At the bottom of a shrapnel-pocked stairwell, Oleg methodically chops discarded green Russian ammunition crates into firewood.
Early snow has already fallen around his damaged apartment block and he and his grandmother are racing to prepare for the onset of the real winter.
Their block has no water or heating. Vladimir Putin’s latest missile barrage against the national grid has now also cut their electricity, along with that of millions of other Ukrainians.
“We know how winter can be,” says Oleg, a softly spoken youth, who declines to give his full name. “Somehow we will survive.”
His grandmother, Evdokia, appears less sanguine. “We need more help. It’s a difficult life now, after they came and destroyed everything,” she says tearfully.
Nine months after Russia’s invasion, Ukraine is facing what the mayor of Kyiv has predicted will be the nation’s worst winter since the Second World War.
Temperatures may fall as low as -20C and months of shelling and missile attacks mean many will meet the bitter cold with patchy heat and light, or inadequate shelter.
The Kremlin’s strategy of trying to break Ukrainian resistance by shattering infrastructure has pitched millions of civilians onto a new front line featuring cold, faltering utilities and a battle to keep up winter morale.
Mr Putin was “clearly weaponising winter to inflict immense suffering on the Ukrainian people” and “try to freeze the country into submission”, Linda Thomas-Greenfield, the US Ambassador to the UN, said on Thursday.
“Having struggled on the battlefield, Moscow is now adopting a cowardly and inhumane strategy that punishes Ukrainian men, women and children.”
For Oleg’s family, winter preparations include building up large stocks of firewood, covering the windows for insulation and amassing warm clothing.
His block in the eastern city of Izyum was badly damaged in heavy fighting early in the invasion and only two apartments are now occupied. He and his grandmother are reluctant to leave in case they lose everything to looters.
Nearby, a woman called Tatiana says she lost her home when her block of flats on Pershotravneva Street was demolished by Russian strikes in March. Ukrainian authorities say some 54 people died when the building collapsed on families sheltering in the basement.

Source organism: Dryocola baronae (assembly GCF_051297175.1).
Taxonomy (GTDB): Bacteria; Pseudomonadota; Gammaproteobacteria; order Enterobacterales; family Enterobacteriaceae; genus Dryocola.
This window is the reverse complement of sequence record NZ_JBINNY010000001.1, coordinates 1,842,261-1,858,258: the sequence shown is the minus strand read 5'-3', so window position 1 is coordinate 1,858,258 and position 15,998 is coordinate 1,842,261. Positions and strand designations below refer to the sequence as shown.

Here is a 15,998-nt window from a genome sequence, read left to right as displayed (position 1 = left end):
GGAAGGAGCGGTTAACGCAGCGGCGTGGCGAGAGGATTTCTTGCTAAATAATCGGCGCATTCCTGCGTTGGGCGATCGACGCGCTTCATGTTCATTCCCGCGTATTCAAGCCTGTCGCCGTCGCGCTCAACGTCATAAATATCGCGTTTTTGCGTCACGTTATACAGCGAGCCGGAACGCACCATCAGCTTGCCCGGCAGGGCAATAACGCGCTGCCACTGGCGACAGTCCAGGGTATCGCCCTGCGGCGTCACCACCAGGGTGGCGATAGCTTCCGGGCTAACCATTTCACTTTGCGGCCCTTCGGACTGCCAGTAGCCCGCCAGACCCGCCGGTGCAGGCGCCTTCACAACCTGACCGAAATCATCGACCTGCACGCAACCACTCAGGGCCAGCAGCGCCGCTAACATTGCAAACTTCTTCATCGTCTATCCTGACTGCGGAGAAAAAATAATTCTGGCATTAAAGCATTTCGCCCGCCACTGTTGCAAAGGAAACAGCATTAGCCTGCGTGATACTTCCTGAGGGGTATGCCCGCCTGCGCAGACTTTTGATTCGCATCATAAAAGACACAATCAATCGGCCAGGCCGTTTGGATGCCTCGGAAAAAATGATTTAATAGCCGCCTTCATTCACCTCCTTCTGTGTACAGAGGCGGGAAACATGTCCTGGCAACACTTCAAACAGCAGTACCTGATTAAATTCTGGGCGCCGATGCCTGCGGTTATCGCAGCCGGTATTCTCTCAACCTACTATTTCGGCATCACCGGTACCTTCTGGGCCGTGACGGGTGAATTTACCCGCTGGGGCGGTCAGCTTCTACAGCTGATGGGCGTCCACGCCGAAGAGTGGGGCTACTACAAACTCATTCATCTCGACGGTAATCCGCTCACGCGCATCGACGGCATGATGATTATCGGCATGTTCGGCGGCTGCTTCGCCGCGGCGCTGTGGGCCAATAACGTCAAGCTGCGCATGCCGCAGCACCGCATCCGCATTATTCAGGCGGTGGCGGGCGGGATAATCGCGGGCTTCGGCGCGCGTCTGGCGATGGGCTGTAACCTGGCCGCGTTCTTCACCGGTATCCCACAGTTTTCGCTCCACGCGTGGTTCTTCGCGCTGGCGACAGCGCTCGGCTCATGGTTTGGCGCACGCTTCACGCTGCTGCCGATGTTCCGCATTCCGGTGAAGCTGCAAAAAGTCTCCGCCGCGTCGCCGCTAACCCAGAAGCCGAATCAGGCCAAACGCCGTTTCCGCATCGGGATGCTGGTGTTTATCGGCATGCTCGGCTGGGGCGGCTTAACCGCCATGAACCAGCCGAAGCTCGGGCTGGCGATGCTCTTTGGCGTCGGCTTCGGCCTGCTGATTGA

With her apartment gone, she has moved into a summer house, which this week had no electricity, or gas, but had a wood stove to keep warm.
With cupboards full of tinned food and pickles, and a plentiful supply of wood, she said she was not worried about the winter and it could be no worse than the terrible first weeks of the invasion.
“We have chopped wood, we will survive,” she told The Telegraph. “They have destroyed my apartment already. That was worse than this. This is our life and our life has prepared us. We will not give up and everything that happened in March was much worse than now. We already know it can be worse.”
The biggest fear for many of those in Izyum is not winter, but the prospect that Russian forces might again push towards them. The city was captured in March after heavy fighting and then the Russian forces were evicted by a counter offensive in September. Authorities say as much as four-fifths of the city was damaged.
Artem Famenko, a 39-year-old worker with the municipal water department, said: “I am a bit worried about winter, but we have been preparing, getting firewood ready and warm clothing. More than anything, we hope that there will not be another invasion.”
As fighting raged and the city changed hands, he said he had already been without electricity for around six months this year.
“Although we had no electricity, somehow we survived. Human beings will find a way to survive in any conditions,” he said.